Bone Development

Most bones develop from cartilage, a tough but flexible connective tissue. In the second month of fetal development, much of the skeleton is made of cartilage. During the third month, osteocytes begin to develop and release minerals that lodge in the spaces between the cartilage cells, turning the cartilage to bone. The process by which cartilage is slowly replaced by bone as a result of the deposition of minerals is called ossification (AHS-uh-fuh-KAY-shuhn). Most fetal cartilage is eventually replaced by bone. However, some cartilage remains, lending flexibility to the areas between bones, at the end of the nose, in the outer ear, and along the inside of the trachea.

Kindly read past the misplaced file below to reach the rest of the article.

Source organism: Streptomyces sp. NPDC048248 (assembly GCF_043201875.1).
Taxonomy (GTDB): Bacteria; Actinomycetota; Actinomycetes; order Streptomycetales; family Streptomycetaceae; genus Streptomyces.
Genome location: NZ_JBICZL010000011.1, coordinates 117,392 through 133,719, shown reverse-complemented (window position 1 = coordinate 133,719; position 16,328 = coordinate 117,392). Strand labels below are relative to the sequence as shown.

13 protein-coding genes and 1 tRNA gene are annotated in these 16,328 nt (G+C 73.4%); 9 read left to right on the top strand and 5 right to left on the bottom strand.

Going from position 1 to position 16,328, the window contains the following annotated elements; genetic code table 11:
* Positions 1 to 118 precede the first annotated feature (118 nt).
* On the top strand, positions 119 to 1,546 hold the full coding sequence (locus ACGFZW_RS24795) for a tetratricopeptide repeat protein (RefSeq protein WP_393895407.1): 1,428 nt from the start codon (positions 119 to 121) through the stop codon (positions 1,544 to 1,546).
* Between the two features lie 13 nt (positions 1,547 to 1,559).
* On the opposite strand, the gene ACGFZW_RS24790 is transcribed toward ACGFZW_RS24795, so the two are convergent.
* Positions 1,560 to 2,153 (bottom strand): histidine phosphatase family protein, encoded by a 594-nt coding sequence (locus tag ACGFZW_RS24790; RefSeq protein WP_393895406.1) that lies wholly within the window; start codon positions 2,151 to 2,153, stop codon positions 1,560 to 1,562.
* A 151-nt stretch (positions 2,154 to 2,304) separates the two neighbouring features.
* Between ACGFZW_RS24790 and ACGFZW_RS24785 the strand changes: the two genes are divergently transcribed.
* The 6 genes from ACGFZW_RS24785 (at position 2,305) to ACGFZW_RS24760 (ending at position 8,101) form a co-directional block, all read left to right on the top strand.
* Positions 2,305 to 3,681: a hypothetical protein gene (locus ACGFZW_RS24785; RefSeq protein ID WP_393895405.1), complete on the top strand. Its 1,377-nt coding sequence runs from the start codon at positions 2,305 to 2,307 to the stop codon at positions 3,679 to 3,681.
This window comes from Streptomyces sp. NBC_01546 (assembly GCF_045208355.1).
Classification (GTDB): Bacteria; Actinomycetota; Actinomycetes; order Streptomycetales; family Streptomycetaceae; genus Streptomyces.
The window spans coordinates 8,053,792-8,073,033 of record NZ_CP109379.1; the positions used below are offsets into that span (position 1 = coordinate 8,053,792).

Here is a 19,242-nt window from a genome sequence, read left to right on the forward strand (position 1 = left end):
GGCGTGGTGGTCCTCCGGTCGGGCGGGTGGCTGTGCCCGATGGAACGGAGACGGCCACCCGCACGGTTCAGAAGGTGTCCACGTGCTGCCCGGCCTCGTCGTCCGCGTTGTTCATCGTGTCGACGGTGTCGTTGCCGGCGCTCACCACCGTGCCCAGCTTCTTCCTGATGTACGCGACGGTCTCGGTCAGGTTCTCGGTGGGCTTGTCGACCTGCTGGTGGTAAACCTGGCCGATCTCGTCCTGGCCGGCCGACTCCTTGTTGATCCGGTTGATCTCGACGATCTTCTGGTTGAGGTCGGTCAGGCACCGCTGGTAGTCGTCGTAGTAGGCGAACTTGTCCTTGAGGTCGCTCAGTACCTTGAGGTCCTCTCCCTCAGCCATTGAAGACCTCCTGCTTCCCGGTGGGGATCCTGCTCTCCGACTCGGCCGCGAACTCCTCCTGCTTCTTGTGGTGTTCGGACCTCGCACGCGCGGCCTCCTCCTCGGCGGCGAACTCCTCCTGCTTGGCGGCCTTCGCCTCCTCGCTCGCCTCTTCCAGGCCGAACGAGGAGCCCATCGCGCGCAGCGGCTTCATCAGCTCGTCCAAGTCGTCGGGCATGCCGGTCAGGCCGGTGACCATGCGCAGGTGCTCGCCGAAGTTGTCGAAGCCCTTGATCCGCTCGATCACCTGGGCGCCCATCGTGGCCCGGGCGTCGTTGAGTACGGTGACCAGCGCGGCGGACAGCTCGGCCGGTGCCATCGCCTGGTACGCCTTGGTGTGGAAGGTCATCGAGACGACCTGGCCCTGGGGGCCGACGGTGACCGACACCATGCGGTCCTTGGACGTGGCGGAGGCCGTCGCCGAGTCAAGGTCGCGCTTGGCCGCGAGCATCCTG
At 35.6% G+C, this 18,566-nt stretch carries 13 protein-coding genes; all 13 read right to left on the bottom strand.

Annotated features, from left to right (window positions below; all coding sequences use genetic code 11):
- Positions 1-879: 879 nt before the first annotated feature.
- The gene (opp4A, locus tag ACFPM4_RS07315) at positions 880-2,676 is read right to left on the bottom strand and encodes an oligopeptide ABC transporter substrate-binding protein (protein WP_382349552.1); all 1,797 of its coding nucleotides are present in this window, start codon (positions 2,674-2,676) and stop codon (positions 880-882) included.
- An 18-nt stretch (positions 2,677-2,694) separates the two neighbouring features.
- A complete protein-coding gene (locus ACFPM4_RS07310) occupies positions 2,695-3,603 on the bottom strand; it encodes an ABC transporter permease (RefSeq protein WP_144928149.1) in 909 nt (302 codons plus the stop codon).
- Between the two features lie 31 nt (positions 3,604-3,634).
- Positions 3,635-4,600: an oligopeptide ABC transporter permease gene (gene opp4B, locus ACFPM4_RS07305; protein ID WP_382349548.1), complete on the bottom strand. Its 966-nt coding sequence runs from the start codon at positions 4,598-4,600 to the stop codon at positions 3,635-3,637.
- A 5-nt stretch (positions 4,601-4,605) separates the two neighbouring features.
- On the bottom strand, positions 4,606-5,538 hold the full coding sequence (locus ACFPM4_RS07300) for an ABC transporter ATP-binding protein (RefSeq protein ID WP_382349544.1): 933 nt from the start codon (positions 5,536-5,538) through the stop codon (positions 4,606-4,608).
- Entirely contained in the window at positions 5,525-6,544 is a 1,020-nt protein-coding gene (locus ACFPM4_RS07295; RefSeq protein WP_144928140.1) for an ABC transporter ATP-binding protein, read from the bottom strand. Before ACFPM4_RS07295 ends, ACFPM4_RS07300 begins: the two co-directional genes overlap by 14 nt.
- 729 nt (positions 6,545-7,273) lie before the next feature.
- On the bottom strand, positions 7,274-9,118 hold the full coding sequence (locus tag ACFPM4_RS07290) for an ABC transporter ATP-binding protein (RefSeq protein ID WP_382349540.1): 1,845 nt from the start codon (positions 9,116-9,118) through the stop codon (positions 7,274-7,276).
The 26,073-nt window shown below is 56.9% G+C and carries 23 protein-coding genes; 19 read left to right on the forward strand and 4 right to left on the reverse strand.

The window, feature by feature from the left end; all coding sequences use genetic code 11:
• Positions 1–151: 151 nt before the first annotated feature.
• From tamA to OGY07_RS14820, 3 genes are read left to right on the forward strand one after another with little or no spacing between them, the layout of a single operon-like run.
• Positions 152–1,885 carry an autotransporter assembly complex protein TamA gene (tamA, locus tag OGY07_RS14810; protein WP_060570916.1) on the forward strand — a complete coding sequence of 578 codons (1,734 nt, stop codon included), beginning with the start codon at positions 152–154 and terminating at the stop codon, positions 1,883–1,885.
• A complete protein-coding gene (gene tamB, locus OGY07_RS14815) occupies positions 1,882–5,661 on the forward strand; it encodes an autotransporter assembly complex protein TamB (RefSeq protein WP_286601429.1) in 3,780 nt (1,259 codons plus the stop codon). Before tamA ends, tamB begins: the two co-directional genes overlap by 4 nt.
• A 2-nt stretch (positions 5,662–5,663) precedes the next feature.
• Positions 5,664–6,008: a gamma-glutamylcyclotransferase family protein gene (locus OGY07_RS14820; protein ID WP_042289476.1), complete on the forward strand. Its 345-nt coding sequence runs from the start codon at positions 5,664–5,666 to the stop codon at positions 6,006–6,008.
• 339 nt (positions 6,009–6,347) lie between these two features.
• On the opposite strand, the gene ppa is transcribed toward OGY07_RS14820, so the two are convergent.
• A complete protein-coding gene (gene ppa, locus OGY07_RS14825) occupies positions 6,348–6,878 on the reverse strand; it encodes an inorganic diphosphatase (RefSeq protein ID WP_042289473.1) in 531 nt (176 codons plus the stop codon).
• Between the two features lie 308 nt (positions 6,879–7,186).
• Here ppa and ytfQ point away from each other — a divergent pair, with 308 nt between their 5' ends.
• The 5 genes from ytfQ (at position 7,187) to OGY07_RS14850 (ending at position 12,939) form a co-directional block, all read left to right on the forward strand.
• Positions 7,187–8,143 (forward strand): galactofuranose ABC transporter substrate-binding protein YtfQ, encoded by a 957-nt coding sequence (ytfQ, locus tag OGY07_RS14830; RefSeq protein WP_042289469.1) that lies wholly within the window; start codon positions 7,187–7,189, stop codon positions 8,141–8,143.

A few bones, such as some parts of the skull, develop directly into hard bone without forming cartilage first. In these cases, the osteocytes are initially scattered randomly throughout the embryonic connective tissue but soon fuse into layers and become flat plates of bone. In the skull, suture lines can be seen where the plates of bone meet.

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